Wednesday, January 02, 2008

If Ann Arbor had been about spending time with old friends then Austin TX was going to be all about meeting new ones.

An early flight from Detroit had me arriving in Austin’s small but rather fun little airport around Midday and, within about fifteen minutes of arriving, I had picked up my small hire car and pointed it towards my accommodation, the utterly fabulous Austin Motel whose sign evokes an extended middle finger giving it to “the man” and whose motto reads “So Close Yet So Far Out”

The only other time I had visited Austin with my brother, Robin, it was to hunt down good BBQ. I had pretty much the same intentions this time, but was resigned to the fact that I was going to have to make the journey alone. When she heard this, my NYC chum, Cathy insisted that I get in touch with another food board stalwart, Jane King who lives in Austin and who, she was sure, would be more than a match for any food obsessive.

So, I did and, what a good thing I did too because the extra-ordinary hospitality of Jane and her husband, John, before then, complete strangers, turned my time in Austin from being one that I knew was going to be good to one that was up there in the highlights of the trip so far.

On my last visit, I rather fell in love with Austin. I liked its quirkiness, the conscious attempts of its locals to “keep it weird” and the laid back vibe which meant that everything happened at its own steady pace.

It had changed a bit some five years later. There were more signs of chain dominance with the inevitable Starbucks across the street from the motel and a Chipotle Grill just up the street. But, it still had the same spirit, which I noticed immediately I checked in and headed out to lunch.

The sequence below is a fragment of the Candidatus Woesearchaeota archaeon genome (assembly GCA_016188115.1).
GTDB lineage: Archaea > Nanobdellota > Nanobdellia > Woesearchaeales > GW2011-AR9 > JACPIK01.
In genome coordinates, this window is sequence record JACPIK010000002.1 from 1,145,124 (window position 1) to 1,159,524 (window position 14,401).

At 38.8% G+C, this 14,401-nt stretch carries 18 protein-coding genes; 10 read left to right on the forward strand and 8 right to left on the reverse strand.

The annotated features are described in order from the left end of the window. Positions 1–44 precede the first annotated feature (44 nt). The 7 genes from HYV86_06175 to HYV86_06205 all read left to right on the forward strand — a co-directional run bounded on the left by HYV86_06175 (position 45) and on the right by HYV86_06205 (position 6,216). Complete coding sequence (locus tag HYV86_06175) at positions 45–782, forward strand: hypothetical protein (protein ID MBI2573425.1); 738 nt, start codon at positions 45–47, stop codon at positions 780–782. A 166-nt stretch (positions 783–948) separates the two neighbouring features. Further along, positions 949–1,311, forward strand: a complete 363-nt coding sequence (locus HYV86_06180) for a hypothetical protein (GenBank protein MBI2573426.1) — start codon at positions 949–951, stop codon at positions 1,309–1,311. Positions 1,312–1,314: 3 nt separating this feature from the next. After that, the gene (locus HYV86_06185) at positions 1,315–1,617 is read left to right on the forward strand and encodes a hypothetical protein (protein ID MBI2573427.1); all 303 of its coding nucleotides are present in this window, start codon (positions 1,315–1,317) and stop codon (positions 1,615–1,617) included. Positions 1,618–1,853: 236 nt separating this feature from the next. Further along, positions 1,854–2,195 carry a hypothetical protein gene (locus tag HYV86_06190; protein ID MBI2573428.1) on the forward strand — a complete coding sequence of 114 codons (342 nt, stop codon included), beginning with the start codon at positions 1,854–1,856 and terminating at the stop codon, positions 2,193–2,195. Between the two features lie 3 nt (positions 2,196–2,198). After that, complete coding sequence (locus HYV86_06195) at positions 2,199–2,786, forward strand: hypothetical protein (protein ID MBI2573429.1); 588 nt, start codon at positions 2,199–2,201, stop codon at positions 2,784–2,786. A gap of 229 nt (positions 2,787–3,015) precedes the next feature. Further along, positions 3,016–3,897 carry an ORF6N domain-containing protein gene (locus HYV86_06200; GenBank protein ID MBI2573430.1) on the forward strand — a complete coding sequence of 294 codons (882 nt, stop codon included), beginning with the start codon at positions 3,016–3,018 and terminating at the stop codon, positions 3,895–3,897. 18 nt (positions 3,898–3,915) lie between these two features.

The people behind the desk suggested Threadgill’s ,another local institution for a meal and, as it was Sunday and the place was packed, I squeezed myself into a small space at the bar and ordered a welcome Shiner Bock.

Their speciality, the man behind the bar told me, was a Chicken Fried Steak. I had heard of these things and knew the origins came from German immigrants who used cheap cuts of meat which they pounded, battered and cooked in shortening. It sounded just my sort of thing, particularly when served with a mound of collard greens and another cold beer. In truth, however, it was a bit grim. But, I liked it. I asked a fellow diner on a neighbouring stool if this was a good example.

“best in the city” he declared ‘best in the city”

If that is, indeed the case, I suspect I just have very low standards. It is one of those times when you question your own foodie credentials and come to the conclusion that you are actually just a greedy person or at least I did as I mopped up the gravy on my plate with one of the soft, scone like biscuits they gave me for just that purpose.

Anyway, it sat heavily enough in my stomach that, after a short walk to see the entirely grim Sixth St with its shabby titty bars and dreadful restaurants, I was ready for a bit of a nap in my well air-conditioned room.

My wake up call came about an hour later courtesy of my new chum, Jane.

Not only had she agreed to meet me, a feat in itself, but she had also arranged a bit of a get-together with some other local food board habitu├ęs which would involve, I was promised, lashings of Tequila and some prime examples of Tex-Mex cooking.